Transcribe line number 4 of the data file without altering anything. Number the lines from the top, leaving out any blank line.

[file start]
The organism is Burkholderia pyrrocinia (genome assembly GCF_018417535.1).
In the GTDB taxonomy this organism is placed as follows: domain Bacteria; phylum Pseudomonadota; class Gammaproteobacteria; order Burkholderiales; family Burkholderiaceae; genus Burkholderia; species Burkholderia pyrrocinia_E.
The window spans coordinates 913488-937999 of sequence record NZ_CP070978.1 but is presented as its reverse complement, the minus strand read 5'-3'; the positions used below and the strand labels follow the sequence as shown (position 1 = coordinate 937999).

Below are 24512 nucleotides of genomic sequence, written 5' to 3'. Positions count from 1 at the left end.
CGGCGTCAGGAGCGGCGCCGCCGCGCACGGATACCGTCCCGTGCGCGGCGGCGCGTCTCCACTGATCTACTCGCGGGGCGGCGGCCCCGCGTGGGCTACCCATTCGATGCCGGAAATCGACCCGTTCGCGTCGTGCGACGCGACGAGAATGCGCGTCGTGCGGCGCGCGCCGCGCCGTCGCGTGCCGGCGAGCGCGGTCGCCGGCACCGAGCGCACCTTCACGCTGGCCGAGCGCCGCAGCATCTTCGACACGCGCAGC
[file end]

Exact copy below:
Below are 24512 nucleotides of genomic sequence, written 5' to 3'. Positions count from 1 at the left end.